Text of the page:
Thomas Craven (Mel Gibson) is a solid working Boston police detective
who collects his visiting and strangely ill daughter Emma and heads
home, upon arriving though a masked gunman launches a shotgun assault at
the house, killing Emma instantly.
Thomas is determined that the bullets were meant for him as retribution
but with a bit more searching he finds that his daughter actually has a
hidden pistol, raising the question, was the hit actually for him or was
it for his daughter? With some more searching Thomas finds a strong link
between Emmaís sickness and fear along with the company she worked for ĎNorthmoorí,
a company that Emma was planning on outing as manufacturers of illegal
It is a great sight to see Mel Gibson back in the driverís seat of a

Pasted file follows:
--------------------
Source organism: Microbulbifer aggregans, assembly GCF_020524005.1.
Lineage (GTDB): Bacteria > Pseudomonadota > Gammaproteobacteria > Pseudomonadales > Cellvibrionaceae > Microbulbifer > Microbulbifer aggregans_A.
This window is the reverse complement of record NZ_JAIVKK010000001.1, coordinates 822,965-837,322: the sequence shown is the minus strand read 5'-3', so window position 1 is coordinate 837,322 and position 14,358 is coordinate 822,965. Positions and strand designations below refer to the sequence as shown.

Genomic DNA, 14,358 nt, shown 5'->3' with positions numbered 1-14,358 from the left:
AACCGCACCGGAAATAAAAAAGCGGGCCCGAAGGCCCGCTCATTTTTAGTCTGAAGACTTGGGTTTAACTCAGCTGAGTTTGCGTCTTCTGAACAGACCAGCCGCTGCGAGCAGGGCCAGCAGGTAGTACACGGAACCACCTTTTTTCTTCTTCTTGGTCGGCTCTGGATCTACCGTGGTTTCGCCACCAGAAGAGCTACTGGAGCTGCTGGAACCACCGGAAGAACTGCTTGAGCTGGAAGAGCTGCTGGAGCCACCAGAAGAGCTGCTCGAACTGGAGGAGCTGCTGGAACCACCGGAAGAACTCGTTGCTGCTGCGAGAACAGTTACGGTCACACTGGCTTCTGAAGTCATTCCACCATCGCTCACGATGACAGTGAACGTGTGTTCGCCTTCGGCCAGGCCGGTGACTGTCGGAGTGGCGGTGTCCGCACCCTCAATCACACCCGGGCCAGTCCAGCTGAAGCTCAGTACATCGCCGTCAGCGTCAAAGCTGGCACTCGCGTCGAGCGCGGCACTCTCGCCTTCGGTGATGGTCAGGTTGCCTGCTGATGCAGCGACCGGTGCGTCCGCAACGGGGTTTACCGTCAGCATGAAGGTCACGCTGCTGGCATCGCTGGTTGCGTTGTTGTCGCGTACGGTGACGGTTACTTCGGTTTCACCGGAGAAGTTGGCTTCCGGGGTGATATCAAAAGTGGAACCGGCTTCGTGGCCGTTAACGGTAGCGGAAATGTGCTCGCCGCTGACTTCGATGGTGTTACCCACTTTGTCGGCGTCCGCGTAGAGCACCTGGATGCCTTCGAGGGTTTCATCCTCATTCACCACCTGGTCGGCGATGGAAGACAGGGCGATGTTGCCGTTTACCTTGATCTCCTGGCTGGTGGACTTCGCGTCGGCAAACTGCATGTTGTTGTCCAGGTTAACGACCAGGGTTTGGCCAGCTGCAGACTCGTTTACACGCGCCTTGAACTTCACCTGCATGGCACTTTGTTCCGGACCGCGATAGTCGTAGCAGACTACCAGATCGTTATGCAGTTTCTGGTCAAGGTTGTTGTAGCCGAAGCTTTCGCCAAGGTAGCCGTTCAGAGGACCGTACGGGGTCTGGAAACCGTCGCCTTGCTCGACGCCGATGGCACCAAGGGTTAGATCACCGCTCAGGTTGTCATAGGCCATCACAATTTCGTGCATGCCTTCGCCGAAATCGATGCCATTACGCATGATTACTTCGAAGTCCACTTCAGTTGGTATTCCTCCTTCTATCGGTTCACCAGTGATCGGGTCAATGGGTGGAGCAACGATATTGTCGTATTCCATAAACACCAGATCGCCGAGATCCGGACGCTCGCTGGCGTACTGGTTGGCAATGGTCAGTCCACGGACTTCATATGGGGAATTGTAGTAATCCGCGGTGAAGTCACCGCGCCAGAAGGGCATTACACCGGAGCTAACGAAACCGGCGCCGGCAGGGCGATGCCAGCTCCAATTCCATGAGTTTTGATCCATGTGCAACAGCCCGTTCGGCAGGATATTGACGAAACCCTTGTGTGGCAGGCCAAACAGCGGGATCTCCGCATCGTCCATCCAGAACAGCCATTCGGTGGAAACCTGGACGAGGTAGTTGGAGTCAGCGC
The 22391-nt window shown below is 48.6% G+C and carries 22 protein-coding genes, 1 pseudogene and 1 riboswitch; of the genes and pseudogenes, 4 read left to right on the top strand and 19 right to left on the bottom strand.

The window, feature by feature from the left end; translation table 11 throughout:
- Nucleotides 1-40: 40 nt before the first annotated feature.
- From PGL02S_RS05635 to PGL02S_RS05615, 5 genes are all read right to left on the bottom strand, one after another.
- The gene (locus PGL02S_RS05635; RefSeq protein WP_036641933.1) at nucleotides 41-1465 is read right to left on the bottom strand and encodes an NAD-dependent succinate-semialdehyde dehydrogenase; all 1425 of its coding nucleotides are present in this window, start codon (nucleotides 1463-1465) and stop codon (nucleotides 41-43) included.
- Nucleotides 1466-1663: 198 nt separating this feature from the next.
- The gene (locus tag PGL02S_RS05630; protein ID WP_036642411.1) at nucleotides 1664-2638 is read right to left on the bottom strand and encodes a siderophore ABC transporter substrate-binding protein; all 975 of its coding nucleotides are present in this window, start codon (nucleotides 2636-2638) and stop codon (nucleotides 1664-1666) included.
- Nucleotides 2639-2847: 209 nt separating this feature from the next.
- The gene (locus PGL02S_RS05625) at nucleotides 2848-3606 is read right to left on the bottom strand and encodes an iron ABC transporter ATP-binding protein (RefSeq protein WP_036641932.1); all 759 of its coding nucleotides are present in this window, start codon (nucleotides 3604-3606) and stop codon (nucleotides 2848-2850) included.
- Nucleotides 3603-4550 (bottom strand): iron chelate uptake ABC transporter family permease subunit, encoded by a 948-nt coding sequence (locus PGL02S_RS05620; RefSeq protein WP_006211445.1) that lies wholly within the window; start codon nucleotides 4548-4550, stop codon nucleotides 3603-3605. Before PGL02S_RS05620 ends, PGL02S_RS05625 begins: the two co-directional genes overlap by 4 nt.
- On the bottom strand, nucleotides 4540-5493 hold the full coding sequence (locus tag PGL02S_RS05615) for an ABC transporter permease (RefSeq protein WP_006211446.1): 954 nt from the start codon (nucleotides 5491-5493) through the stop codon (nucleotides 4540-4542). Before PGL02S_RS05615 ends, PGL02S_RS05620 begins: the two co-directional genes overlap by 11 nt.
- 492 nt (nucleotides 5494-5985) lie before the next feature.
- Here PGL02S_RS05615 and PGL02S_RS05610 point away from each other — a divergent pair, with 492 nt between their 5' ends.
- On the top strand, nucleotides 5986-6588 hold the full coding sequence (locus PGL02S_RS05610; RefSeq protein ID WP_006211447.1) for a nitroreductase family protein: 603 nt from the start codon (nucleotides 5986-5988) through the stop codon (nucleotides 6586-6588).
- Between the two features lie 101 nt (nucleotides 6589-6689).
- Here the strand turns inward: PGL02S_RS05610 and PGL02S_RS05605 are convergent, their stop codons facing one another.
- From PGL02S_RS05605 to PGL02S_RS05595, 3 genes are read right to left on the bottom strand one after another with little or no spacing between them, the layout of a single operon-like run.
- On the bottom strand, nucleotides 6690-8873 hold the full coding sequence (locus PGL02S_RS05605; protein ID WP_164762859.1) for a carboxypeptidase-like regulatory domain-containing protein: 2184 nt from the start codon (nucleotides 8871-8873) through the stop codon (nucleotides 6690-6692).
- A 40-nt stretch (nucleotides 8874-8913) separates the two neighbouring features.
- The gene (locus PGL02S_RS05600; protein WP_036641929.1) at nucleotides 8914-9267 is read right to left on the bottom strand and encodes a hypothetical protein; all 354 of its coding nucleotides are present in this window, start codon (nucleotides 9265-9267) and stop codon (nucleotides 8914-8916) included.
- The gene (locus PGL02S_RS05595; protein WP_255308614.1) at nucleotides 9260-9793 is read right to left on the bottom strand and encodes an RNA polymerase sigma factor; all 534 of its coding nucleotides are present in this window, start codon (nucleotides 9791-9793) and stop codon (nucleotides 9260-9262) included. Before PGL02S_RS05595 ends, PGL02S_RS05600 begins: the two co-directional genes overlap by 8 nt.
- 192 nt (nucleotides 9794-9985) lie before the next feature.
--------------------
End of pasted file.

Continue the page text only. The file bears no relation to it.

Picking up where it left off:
thriller action movie again, and this is the perfect re-entry for him.
His portrayal of the lost father is the key to the whole movie, bringing
together extreme sadness, brutal anger, and touches of insanity to draw
you into the film. Edge Of Darkness has a gritty underworld style of
filming that hasnít really been seen much in the last decade or so, and
the plot (originally based around a BBC miniseries) is a strong web of
characters, deceit, uncertainty, and nail biting action, all of which
roll into a very underrated movie of which nothing is certain until the
final credits roll.
Being shot around the Massachusetts area, the film has a grey tone to it
which sets the depressed and angry moods in subtly, this is backed up
strongly by the score of Howard Shore whose previous movies you may
recognise as The Lord Of The Rings trilogy.
Even with all the great points of this movie doesnít have a massive
amount of re-watch ability, once the mystery is gone there is no desire
to reconnect with the characters, itís a onetime deal and a massive blow
for a good film. This will get simply added to the list of Gibson films
and forgotten about, but hopefully, this will also be the film that
begins his resurgence again.